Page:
We sailed to the small island of Namena where the devastation was clearly visible. There used to be a luxury resort on this island but the whole resort was completely wiped out and now there is only one small house where the caretakers of the island live. The once beautiful reef along the shore is now a cemetery of dead corals and debris. The whole island is a bird sanctuary so there were thousands of birds with their nests perched up on the trees. Because we snorkelled to the shore we didn’t bring our camera so we were not able to take pictures of the birds with their chicks in the nests. The island was also filled with papaya trees and what’s strange was that the caretakers told us that the papaya trees started growing after the typhoon passed.
The next day we sailed to the island of Makogai where we planned to meet Anneke and Robert from the “Spunky” who arrived a day earlier. The journey was a challenge because we had 25 knots of wind against us but when we finally arrived we had a warm welcome from the “Spunky” with some food and drinks on their boat together with another Dutch boat “Let’s go”.
The next day we went ashore to present our gift of kava to the Chief. We asked the man ashore where the Chief was and he said that there was no Chief because the village that used to be there was wiped out by the typhoon. There used to be ten families on the island but after the typhoon many of them went to the main island and so there are now just two families left. Since there was no Chief we decided to present the kava to him instead. He recited a short ceremonial speech in his language and clapped his hands a few times. He then told us that he accepts our gift and was glad that we respected their Sevusevu tradition. He also said that he was thankful that we visited his island because there have not been a lot of visitors since the typhoon last year. He worked for the Ministry of Fisheries and told us that until 1911 there used to be a lepra colony on the island but it is now a place where they grow giant clams for the preservation of the marine life. He then showed us the water basins where they breed the giant clams and explained the process to us.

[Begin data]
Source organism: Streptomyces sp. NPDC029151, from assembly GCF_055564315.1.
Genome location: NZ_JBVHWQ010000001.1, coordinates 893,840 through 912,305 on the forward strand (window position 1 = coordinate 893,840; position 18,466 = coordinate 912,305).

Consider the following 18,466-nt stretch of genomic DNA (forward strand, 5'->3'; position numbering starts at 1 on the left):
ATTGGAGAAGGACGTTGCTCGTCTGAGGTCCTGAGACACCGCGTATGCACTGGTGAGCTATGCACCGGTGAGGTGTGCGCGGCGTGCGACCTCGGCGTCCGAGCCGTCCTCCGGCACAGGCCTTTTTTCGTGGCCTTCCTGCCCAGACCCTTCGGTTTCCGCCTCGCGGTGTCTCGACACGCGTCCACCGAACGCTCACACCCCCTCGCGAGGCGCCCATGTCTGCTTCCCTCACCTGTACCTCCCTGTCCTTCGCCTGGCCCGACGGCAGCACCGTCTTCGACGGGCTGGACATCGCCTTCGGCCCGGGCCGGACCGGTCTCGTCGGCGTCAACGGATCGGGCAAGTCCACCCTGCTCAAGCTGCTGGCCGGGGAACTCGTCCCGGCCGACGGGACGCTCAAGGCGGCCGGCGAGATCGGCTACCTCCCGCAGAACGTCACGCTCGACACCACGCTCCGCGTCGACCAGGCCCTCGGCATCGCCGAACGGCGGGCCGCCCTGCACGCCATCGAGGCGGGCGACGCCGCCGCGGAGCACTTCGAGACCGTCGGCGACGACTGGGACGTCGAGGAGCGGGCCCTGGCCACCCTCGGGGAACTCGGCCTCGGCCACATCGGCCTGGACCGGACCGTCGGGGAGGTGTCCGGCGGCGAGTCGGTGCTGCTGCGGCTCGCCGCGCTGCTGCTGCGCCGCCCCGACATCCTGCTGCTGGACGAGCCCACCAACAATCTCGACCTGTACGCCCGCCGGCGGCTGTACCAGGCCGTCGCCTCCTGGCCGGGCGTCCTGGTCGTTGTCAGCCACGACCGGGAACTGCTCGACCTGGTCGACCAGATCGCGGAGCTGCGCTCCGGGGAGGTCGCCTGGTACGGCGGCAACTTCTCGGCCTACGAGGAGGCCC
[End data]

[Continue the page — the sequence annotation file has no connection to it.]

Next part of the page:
We stopped at two other islands on our way to Lautoka which was where we were going to clear out. The route to Lautoka was through a passage with beautiful views of the mountains. The scenery here was different from the island of SavuSavu because it drier and sunnier so the mountains were brown and barren.
While we were sailing a large rubber boat with seven uniformed people from Customs and Fisheries approached us and asked if they could come aboard to check our papers. We had to fill in another form and they asked if we had a stamp to stamp the form, which we of course had. They found our stamp to be so cool and asked if they could stamp their arms. 😎
We stayed for two nights at the Vuda Marina. The marina was full and when they showed us our spot we said it was quite small but they managed to literally squeeze us in tightly between two boats like sardines in a can. We really enjoyed the comfort of going ashore without using the dinghy and the luxury of taking “endless” showers at the marina.
Robert and Anneke from the Dutch boat “Spunky” came one day later when they found out we were there. We got together that evening for some drinks and the next day we cleared out at the same time and sailed together to Port Vila, Vanuatu.